Our West County High School could have a school that offers classes in career paths, and attract students who know they will graduate and go to work right away.
Our West County High School could have a school that offers classes in career paths, and attract students who know they will graduate and go to work right away.

Check out the Sonoma County Office of Education publication on High School Career Pathways. Go to page 8 to see their list of careers with classes offered at high schools throughout Sonoma County. Could our West County High School have a school that offers classes in most or all of these career paths, and therefore attract students who know they will graduate and go to work right away? https://www.scoe.org/files/path_eng.pdf

path_eng.pdf

COLLEGE PREP is exactly that. Classes are designed to prepare a student for more education. What if Analy focussed specifically on what it takes to get into a good college? Courses that will lead to more complex learning each year so that when they get to college they are ready for the next higher level of academic education. Logic, reasoning, strategy...how to research a topic in-depth. How to compile and analyze data. How to learn (this does not always come naturally). How to become fascinated with learning, which could lead to teaching, which DOES require a degree.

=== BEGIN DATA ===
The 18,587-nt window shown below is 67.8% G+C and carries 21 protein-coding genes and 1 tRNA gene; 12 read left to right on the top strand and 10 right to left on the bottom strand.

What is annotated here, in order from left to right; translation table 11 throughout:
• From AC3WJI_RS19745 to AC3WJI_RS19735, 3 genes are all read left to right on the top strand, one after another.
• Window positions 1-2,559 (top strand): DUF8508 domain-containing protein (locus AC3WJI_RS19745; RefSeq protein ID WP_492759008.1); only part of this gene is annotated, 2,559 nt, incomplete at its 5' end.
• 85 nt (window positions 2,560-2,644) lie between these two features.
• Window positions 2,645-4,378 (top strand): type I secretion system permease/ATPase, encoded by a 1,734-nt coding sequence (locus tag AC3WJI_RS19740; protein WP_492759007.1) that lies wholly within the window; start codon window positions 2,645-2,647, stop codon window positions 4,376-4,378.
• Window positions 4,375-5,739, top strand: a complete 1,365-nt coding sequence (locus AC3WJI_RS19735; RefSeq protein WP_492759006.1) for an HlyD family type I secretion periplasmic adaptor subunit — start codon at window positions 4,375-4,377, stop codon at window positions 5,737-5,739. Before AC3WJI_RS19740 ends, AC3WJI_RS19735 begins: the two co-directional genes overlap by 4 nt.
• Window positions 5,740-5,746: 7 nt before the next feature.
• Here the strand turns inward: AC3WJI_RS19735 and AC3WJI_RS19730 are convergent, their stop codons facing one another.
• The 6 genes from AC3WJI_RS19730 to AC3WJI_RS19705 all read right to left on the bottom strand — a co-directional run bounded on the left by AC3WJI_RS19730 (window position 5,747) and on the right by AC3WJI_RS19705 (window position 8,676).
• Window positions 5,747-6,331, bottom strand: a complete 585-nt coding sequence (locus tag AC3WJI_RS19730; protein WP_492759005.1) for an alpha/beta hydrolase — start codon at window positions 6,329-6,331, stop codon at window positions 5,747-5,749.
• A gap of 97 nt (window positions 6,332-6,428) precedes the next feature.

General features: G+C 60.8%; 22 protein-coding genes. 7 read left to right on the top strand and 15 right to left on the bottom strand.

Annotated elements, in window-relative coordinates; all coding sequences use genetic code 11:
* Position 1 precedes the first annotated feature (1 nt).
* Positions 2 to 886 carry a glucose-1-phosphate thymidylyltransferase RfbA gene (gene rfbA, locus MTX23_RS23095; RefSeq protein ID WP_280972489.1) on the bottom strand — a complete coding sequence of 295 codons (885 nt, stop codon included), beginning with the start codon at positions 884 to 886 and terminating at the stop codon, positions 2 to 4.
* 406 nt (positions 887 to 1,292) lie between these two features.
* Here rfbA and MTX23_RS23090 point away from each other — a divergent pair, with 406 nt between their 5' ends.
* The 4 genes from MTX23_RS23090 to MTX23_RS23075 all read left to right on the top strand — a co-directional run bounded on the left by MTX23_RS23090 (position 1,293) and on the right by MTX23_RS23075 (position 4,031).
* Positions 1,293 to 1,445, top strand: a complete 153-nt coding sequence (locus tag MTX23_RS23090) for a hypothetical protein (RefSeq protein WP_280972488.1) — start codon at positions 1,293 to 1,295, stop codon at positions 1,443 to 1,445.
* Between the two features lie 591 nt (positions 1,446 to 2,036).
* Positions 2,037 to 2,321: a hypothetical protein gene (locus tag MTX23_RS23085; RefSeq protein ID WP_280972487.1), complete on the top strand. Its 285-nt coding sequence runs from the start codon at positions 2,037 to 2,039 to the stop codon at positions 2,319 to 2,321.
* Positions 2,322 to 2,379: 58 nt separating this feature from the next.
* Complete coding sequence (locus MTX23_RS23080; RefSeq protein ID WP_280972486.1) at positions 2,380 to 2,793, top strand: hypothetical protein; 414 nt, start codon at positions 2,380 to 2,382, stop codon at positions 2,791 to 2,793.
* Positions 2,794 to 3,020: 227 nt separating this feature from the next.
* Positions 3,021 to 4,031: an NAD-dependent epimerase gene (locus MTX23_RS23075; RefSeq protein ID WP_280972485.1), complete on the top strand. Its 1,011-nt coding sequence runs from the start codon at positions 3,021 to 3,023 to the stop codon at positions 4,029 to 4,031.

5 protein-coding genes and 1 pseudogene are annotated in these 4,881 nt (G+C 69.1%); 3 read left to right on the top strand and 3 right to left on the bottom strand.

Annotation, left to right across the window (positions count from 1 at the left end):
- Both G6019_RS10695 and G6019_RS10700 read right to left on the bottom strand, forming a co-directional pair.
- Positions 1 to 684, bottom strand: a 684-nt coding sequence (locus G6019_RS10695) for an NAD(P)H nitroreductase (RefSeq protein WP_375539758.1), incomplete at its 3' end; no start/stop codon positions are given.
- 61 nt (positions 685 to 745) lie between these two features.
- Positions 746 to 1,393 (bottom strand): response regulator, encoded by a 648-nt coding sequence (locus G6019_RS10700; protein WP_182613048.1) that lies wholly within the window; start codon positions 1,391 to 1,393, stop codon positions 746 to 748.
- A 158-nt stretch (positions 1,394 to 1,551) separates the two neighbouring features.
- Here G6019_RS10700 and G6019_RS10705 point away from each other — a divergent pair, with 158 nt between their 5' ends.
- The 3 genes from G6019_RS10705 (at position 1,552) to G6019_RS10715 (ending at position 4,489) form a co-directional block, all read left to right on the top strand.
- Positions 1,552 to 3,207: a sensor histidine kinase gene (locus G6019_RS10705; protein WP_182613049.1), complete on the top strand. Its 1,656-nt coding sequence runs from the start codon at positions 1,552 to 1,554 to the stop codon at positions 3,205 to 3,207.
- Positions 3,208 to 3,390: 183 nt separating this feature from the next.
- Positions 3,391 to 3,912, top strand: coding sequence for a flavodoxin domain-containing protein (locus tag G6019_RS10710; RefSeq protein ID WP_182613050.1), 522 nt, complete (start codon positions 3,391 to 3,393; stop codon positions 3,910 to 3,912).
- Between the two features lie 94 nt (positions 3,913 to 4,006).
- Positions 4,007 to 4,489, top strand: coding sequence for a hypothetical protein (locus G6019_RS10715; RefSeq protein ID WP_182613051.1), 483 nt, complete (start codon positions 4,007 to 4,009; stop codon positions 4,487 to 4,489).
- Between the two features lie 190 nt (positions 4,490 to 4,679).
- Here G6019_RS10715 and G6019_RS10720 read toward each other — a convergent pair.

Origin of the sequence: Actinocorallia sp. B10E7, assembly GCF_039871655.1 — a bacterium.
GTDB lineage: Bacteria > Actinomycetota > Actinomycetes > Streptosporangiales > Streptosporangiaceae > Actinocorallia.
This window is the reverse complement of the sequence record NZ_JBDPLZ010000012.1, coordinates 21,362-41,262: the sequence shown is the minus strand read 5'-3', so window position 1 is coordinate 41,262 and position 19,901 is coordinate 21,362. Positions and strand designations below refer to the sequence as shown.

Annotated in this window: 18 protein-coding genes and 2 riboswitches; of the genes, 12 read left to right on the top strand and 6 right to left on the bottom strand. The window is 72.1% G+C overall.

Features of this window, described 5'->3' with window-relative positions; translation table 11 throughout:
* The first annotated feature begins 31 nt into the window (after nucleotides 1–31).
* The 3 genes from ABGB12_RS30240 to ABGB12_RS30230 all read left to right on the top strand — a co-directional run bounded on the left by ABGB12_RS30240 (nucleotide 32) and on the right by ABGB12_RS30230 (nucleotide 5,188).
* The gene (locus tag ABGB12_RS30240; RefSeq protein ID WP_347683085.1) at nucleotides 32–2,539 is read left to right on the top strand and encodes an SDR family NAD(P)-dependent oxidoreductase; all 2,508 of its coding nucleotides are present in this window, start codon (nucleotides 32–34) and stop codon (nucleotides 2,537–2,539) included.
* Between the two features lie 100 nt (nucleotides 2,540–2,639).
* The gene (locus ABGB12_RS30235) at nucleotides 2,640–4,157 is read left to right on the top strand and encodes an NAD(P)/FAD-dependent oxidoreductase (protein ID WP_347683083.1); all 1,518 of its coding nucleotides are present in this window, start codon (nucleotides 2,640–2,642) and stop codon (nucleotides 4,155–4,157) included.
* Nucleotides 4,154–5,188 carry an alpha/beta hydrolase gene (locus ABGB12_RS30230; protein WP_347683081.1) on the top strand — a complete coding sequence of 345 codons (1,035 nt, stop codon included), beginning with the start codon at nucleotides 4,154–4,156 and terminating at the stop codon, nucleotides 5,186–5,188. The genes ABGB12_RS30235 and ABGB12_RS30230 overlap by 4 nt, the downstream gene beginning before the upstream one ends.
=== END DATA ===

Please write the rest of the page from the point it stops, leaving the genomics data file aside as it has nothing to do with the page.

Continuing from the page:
High school can become the opportunity to sample future careers.
High school can become the opportunity to sample future careers.

What careers REQUIRE a degree? Why not sample these careers while in high school...law, education, environmental science, government, healthcare, psychology, etc. High school becomes the opportunity to sample future careers that need Bachelors, Masters, and even a Doctorate degree. Teach samples of these potential careers so a high school student can find out if s/he is interested in or inspired by a career that MUST have a higher-education degree. Why wait until college to find out if a specific career is worth setting that long-term goal, saving money, applying for grants and scholarships, etc.?

By the time a student enters high school, one would hope that reading, writing, and math are rudimentary skills learned during elementary and middle school years. Take that basic education and enhance it, not just do more of it during high school. Make high school LIFE PREP offering a broad range of interests so students can find out what gets them excited. Most students literally count the years until graduating. What if they engaged in something that grabbed their interest so they wanted to learn more?

Can our West County high schools EXPAND in order to offer a better education to ALL kinds of students?

Can we use the money we gain from a Parcel Tax and TOT tax to find out, not just buy time?

What do YOU think?